سال انتشار: ۱۳۸۶

محل انتشار: چهارمین کنفرانس آسیایی و دهمین سمینار بین المللی مدیریت مشارکتی آبیاری

تعداد صفحات: ۱۰

نویسنده(ها):

Atul Kumar Singh – Senior Scientist, ICAR Research Complex for Eastern Region, WALMI Complex, Phulwari Sharif, Patna – ۸۰۱۵۰۵, Bihar, India
Sikka – Director ICAR-RCER
Upadhyaya – Senior Scientist, ICAR Research Complex for Eastern Region, WALMI Complex, Phulwari Sharif, Patna – ۸۰۱۵۰۵, Bihar, India
Bhatnagar – Senior Scientist, ICAR Research Complex for Eastern Region, WALMI Complex, Phulwari Sharif, Patna – ۸۰۱۵۰۵, Bihar, India

چکیده:

This paper shares the experiences of a project having measures to facilitate the formation of land and water management strategies and institutions that are socially acceptable and broadly replicable. The paper describes the participatory process developed and adopted for exploring options for better use of water with focus on a single distributary RPC-V (Right Parallel Channel – V) of Patna Main Canal system
under Sone Command through cost effective participatory mechanism, involving poor farmers, landless and share croppers. A key difference in our approach has been the identification and elaboration of possibilities of bringing improvement through dialogue with poor and marginal stakeholders empowered in relation to the larger-scale farmers who traditionally dominate the on-farm water management (OFWM) through self-help groups (SHGs). Dialogues were initiated between experts, local communities, and other key stakeholders such as the Irrigation Department. Emergence and role of Outlet Management Groups (OMGs) and Self Help Groups (SHGs) during the project period provided an interface to explore opportunities for efficient land and water management. The overwhelming response from the community has clearly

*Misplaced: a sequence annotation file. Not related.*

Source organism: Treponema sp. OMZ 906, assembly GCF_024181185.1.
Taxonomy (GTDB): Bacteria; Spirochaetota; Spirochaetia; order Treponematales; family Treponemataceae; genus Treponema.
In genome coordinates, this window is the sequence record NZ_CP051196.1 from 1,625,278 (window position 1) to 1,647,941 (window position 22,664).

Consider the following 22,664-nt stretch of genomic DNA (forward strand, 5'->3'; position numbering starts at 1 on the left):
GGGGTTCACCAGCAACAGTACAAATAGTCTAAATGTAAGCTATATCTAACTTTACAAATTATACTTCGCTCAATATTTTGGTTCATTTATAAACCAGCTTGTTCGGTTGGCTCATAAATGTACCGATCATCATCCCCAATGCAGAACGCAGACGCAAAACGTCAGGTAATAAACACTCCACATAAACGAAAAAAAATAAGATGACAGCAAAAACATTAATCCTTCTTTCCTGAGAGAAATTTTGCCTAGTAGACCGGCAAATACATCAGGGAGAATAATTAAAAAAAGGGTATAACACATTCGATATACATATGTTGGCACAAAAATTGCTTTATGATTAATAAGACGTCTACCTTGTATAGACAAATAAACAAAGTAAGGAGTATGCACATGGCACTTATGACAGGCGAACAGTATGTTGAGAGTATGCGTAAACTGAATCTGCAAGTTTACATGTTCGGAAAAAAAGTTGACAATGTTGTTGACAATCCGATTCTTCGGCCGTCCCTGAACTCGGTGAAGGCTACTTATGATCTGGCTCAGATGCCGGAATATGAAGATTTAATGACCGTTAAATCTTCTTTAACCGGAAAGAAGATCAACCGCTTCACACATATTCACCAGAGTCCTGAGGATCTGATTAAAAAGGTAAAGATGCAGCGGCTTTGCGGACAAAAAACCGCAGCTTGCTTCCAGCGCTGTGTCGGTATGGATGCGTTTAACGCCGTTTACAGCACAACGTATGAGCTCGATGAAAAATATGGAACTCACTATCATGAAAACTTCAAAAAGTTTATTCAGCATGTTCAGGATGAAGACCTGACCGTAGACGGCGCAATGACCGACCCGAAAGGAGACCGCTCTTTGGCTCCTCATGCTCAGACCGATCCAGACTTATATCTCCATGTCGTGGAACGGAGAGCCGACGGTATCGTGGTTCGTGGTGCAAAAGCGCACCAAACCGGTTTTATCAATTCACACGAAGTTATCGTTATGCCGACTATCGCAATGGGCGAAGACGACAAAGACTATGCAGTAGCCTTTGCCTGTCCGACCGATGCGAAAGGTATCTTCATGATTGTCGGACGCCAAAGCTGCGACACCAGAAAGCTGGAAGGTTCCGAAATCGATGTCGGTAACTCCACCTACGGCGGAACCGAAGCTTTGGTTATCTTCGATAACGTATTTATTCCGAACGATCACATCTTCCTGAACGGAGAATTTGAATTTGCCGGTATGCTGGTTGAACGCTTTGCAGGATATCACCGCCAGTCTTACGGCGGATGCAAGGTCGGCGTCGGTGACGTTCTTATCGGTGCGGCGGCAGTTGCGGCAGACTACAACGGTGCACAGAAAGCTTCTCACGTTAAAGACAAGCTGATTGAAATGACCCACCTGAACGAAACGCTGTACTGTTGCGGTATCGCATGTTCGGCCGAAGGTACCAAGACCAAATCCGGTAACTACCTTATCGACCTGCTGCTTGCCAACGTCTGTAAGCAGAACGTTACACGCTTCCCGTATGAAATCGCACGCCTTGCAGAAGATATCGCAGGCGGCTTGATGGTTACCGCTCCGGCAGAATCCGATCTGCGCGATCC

demonstrated that the involvement of wider constituency of stakeholders provided good opportunities for the adoption of need based OFWM technologies, leading to more effective participatory irrigation management (PIM). Adoption of need based, low cost interventions such as raising of bund height for rainwater conservation, optimization of Rice transplanting time, multiple water use and productive utilization of seasonally
waterlogged areas, and selection of pumps for lifting ground water by the farmers using their own resources was a testimony for the success of the participatory process. Recognizing the need for establishing linkages between the OFWM and main canal system management, a broader framework between water users and canal managers is suggested. Strategies for scaling up are also discussed in the paper.